Now that’s nine minutes slower than my PB, but I’ll take that. Those nine minutes reminded me of something pretty core, that I had forgotten to have fun when training. It was all splits and miles logged and comparing schedules with other colleagues, desperately trying to achieve perfect form, and ultimately finding myself in a lot of pain on physio tables. Not fun really. At all.

So I’m going to take some time out to recover, sort out the injury slowly and properly and then take to the street again, when its healed,  without the expectation, or added pressure of an impending race. And just run, for fun. To feel good, and have a laugh.

Until Paris next year that is!

DONE. Badge to prove it 
Amazing to have my Mom here to see me run all the way from Sunny South Africa

Sucker for Punishment

Slippers. Not great for impact sport

It’s been a pretty slow week. I have been putting my feet up pre the big race on Sunday on advice from my firm but fair physiotherapist. She has advised that any further impact training will just inflame the Irritable ITB even further, making running the half marathon this weekend pretty uncomfortable. And I have since come to learn, that my physio’s idea of ‘uncomfortable’ is my idea of ‘agony’.

So I have resigned to cross training. And not the fun kind i.e. cycling/ rowing, which would just aggravate the hip flexors and ITB further. No I have been advised to use the actual Cross Trainer. The one with the arm movements and everything. IT IS SO VERY VERY BORING. I feel like one of those 80’s aerobics obsessives, swinging pony tail and retro headphones to boot.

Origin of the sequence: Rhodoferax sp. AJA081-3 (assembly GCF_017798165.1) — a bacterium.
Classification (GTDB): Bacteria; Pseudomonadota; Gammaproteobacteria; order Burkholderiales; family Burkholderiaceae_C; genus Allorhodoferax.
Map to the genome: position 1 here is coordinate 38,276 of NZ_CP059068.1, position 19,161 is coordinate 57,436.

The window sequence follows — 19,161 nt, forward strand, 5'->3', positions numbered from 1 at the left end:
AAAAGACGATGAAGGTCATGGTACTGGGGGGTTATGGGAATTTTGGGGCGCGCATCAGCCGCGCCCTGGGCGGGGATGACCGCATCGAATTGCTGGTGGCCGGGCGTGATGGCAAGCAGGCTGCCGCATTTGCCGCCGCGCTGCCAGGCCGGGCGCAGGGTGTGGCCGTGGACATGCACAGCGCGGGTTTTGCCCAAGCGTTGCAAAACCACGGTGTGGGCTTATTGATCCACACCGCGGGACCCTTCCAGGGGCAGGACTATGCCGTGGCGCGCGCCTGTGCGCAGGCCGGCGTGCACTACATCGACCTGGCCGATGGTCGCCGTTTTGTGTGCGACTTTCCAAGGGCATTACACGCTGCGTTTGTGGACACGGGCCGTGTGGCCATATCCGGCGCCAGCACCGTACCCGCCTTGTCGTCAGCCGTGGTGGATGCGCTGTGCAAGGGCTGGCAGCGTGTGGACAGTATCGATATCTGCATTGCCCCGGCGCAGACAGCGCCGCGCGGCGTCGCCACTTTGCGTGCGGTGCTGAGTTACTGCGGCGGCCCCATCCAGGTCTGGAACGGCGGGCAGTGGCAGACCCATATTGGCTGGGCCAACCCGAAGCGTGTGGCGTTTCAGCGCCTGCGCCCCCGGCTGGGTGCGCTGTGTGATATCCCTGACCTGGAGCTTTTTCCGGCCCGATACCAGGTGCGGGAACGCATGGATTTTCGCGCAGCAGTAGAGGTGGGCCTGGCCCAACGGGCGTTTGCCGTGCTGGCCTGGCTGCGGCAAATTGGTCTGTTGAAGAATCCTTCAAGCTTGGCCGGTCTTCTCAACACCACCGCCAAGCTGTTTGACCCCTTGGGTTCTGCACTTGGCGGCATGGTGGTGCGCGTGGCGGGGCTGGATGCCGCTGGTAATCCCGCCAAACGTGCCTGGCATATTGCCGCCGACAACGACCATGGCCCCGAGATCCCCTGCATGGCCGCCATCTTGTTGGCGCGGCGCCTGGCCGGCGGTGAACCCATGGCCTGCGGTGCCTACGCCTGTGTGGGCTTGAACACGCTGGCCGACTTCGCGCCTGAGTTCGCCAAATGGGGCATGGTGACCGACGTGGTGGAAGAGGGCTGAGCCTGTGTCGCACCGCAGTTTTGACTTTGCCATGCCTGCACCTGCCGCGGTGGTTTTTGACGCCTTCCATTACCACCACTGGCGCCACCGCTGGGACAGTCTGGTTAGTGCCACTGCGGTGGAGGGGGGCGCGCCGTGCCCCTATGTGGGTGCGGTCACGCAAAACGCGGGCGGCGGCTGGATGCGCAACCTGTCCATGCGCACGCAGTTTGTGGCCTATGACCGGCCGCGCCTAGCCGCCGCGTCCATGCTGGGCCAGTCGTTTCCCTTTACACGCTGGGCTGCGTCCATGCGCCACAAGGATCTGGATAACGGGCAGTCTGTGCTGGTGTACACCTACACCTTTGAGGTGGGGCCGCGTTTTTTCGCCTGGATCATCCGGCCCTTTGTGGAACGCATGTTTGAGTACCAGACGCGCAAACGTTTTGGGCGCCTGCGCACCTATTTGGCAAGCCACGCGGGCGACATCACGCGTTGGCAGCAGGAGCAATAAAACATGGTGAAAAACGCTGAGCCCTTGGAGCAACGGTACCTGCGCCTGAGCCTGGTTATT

But anything to keep the cardio up, although I have to say after 6km on the damn thing I did contemplate throwing myself in front of the women on the treadmill opposite. Just for a thrill.

My dark mood turned blue when I received the Elvis magazine along with White Jacket of Rejection through the post on Saturday. Those in the know will be nodding in recognition.

Runner Rejection. No VLM for me
This just made me sadder. Bad Elvis

The news arrived, I didn’t get a place in the 2013 London Marathon. Sad Face (although secretly my physio is thrilled). But I have now got it my head that a marathon is the next challenge.

Which begs the question, while I sit here popping nurofen having been through an excruciating hour of sports massage which practically had me crying for my mother, am I losing my mind?

Along with a whole new vocab to describe pain, and precisely where it hurts (I thought ITB was some tax agency, and I won’t go into what I though the piriformis was), I also seem to have picked up a virulent strain of masochism.

When training is going well you can look forward to the following:

  • Punishing long runs that leave your legs like jelly
  • Interval training that fairly often is so intense you think you may be sick 
  • Hill training that has you gasping for air 
  • Blisters
  • Chaffing
  • Abuse from cyclists, construction workers, lager louts hanging outside pubs

And when its going badly you can expect all of the above with the added joy of being injured. So there’s the frustration of not being able to actual clock the mileage (or clocking it through gritted teeth), and the fact that you are probably in additional pain in some for or another. Never mind the mental kicking you give yourself for getting injured in the first place, if its self inflicted, like mine.

So why bother?